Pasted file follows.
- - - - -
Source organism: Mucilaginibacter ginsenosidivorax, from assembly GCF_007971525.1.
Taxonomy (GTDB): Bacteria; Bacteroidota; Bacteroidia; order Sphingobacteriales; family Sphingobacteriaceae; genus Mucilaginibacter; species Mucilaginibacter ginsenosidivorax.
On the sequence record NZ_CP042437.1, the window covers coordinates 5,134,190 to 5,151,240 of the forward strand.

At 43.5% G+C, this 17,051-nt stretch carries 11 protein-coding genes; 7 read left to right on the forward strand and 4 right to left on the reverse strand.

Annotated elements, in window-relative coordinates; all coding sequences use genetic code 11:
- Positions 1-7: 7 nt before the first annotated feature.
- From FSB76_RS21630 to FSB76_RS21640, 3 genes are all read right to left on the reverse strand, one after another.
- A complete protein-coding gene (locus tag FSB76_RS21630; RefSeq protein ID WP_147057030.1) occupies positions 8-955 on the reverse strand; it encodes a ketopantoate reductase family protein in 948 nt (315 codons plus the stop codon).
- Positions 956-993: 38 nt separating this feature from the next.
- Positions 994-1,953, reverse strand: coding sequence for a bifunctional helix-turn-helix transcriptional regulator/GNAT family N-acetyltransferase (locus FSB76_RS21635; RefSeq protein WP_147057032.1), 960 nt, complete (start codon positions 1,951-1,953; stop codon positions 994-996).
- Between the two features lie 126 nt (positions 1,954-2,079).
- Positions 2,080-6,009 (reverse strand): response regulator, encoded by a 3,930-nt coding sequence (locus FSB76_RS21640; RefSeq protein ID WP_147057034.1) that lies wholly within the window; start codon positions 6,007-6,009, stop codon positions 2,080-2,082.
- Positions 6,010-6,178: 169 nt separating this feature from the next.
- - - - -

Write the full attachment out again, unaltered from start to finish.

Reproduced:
Source organism: Mucilaginibacter ginsenosidivorax, from assembly GCF_007971525.1.
Taxonomy (GTDB): Bacteria; Bacteroidota; Bacteroidia; order Sphingobacteriales; family Sphingobacteriaceae; genus Mucilaginibacter; species Mucilaginibacter ginsenosidivorax.
On the sequence record NZ_CP042437.1, the window covers coordinates 5,134,190 to 5,151,240 of the forward strand.

At 43.5% G+C, this 17,051-nt stretch carries 11 protein-coding genes; 7 read left to right on the forward strand and 4 right to left on the reverse strand.

Annotated elements, in window-relative coordinates; all coding sequences use genetic code 11:
- Positions 1-7: 7 nt before the first annotated feature.
- From FSB76_RS21630 to FSB76_RS21640, 3 genes are all read right to left on the reverse strand, one after another.
- A complete protein-coding gene (locus tag FSB76_RS21630; RefSeq protein ID WP_147057030.1) occupies positions 8-955 on the reverse strand; it encodes a ketopantoate reductase family protein in 948 nt (315 codons plus the stop codon).
- Positions 956-993: 38 nt separating this feature from the next.
- Positions 994-1,953, reverse strand: coding sequence for a bifunctional helix-turn-helix transcriptional regulator/GNAT family N-acetyltransferase (locus FSB76_RS21635; RefSeq protein WP_147057032.1), 960 nt, complete (start codon positions 1,951-1,953; stop codon positions 994-996).
- Between the two features lie 126 nt (positions 1,954-2,079).
- Positions 2,080-6,009 (reverse strand): response regulator, encoded by a 3,930-nt coding sequence (locus FSB76_RS21640; RefSeq protein ID WP_147057034.1) that lies wholly within the window; start codon positions 6,007-6,009, stop codon positions 2,080-2,082.
- Positions 6,010-6,178: 169 nt separating this feature from the next.